You’ve heard about Mentoring, and don’t understand what all of the hype is about – it’s just another way to say “have a conversation with people who know stuff you don’t” right? On the surface that may be all there is to it, but the power of mentoring goes a lot farther than those meetings may seem to indicate, and a successful mentoring relationship can often lead to decades of collaboration.
Mentoring has a lot of benefits, and not just to the person who is looking for a mentor (called the protege or “mentee”). A few of the benefits include:
- Better engagement
- More job satisfaction
- Higher retention (less employee turnover) for both partners in the mentoring relationship
- Faster promotions
- Facilitated learning – for both parties
- Better succession planning
- Higher overall knowledge base for the business
- Staff that are more skilled, more engaged and better at working together.
Most of these benefits are difficult to quantify, so many of the companies that specialize in supporting mentorship programs tend to focus on retention.
One of the most comprehensive studies associated with a deliberate mentorship program was undertaken by Sun Microsystems, the developers of the JAVA programming language and one of the technology greats of the 1990’s and 2000’s (which was eventually swallowed by Oracle) you can find that study, “Sun Mentoring: 1996-2009” HERE1. Katy Dickinson and Tanya Jankot are still quite active in mentoring, and are worth looking into, particularly if you are a woman in a STEM (Science, Technology Engineering and Math) field.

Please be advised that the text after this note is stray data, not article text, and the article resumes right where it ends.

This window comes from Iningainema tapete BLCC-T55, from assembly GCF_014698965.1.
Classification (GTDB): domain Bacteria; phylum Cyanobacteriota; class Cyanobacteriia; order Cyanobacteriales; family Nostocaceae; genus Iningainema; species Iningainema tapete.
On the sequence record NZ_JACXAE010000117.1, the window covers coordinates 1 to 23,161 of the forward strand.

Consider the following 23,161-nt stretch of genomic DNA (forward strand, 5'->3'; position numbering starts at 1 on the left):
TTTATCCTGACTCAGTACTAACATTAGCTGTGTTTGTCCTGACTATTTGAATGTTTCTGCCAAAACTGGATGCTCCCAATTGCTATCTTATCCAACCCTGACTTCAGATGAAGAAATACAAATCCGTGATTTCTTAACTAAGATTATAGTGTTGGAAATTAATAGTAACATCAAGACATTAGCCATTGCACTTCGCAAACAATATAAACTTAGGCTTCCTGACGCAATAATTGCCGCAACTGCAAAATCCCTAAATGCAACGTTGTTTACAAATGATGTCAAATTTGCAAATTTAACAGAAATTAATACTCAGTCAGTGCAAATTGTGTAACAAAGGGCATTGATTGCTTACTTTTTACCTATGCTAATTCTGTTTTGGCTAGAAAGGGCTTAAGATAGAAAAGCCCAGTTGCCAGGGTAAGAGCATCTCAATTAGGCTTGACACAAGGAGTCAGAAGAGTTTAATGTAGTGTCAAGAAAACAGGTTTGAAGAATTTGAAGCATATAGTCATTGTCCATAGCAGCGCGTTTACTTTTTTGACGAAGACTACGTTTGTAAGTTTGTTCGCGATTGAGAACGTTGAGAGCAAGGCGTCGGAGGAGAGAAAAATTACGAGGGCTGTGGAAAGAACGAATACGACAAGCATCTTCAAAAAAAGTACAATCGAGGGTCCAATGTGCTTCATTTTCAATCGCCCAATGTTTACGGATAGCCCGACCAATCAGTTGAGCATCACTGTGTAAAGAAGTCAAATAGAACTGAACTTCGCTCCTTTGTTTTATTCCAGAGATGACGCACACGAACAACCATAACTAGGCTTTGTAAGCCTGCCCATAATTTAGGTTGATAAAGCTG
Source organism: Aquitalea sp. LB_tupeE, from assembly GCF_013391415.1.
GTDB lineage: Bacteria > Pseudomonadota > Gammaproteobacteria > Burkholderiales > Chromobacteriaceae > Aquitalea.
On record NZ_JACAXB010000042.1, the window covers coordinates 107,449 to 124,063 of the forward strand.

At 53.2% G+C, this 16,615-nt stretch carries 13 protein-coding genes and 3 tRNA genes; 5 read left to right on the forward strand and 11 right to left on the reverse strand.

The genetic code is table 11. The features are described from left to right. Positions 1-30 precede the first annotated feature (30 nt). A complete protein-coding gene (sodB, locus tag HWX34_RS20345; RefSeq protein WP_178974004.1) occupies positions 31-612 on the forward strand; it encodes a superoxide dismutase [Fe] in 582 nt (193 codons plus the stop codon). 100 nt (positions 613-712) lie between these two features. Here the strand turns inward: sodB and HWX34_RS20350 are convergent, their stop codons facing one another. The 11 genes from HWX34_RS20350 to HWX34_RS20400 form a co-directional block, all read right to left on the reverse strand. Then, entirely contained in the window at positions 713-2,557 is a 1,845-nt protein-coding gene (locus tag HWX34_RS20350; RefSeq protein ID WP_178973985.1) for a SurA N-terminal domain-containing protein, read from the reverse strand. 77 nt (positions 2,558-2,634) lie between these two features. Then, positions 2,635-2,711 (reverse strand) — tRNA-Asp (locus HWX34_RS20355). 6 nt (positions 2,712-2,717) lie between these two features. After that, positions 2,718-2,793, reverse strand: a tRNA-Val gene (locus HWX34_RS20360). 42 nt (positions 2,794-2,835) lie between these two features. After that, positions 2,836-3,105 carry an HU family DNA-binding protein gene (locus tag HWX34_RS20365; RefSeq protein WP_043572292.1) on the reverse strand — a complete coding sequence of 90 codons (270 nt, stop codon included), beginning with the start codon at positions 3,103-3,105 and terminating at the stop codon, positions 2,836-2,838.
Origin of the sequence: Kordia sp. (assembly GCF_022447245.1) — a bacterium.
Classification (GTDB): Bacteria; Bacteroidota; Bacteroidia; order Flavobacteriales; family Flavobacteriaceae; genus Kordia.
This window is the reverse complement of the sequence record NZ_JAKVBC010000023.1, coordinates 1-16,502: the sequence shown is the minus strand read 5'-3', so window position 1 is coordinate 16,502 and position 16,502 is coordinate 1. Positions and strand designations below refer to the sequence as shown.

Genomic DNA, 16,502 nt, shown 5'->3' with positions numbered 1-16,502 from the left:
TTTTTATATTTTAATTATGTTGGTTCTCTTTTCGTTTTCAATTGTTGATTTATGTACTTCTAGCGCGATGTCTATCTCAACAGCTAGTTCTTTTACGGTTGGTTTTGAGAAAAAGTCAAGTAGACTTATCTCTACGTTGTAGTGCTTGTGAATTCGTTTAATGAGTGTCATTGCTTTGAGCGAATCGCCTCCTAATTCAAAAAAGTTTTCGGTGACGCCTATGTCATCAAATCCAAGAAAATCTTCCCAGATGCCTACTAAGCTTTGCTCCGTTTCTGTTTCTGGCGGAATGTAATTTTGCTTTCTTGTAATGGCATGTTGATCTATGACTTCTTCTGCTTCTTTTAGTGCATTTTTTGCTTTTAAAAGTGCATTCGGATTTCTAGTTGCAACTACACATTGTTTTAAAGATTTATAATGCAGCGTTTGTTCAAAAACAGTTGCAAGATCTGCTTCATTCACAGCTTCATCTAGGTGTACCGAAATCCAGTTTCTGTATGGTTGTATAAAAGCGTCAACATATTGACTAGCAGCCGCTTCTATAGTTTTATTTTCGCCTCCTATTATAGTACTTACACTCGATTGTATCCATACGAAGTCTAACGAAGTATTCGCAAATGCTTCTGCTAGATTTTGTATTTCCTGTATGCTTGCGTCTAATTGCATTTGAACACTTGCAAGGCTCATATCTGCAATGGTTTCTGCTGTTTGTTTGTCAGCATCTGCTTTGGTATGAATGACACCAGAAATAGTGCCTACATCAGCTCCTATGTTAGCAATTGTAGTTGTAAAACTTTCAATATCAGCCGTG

There are also a number of studies in academia and government including:
- Mentorship success (and failure) in medicine
- A Mentoring Survey for the University of Pennsylvania
- Mentorship evaluation for the (Canadian) Department of Justice
You can even find a methodology for evaluating protégés’ satisfaction with mentoring relationships in medical education (Munich). This study concluded that “Satisfaction seems to be the most reliable predictor for the success of mentoring relationships” – so if the partners are happy with the relationship, they will meet their goals
So Now What?
There are a number of mentoring programs around that you can get involved. Some places to look include
- Your workplace
- Professional associations
- Universities and colleges
- Business and Entepreneurial associations
If you don’t have a mentorship program to get involved in, then maybe you should create your own: Mentorship Materials are available here so you can get started right away!
1 Note that “Sun Mentoring: 1996-2009” SMLI TR-2009-18, by Katy Dickinson, Tanya Jankot, and Helen Gracon is Copyright 2009, Sun Microsystems, Inc. All rights reserved. Unlimited copying without fee is permitted provided that the copies are not made nor distributed for direct commercial advantage, and credit to the source is given.
Photos by Jack Moreh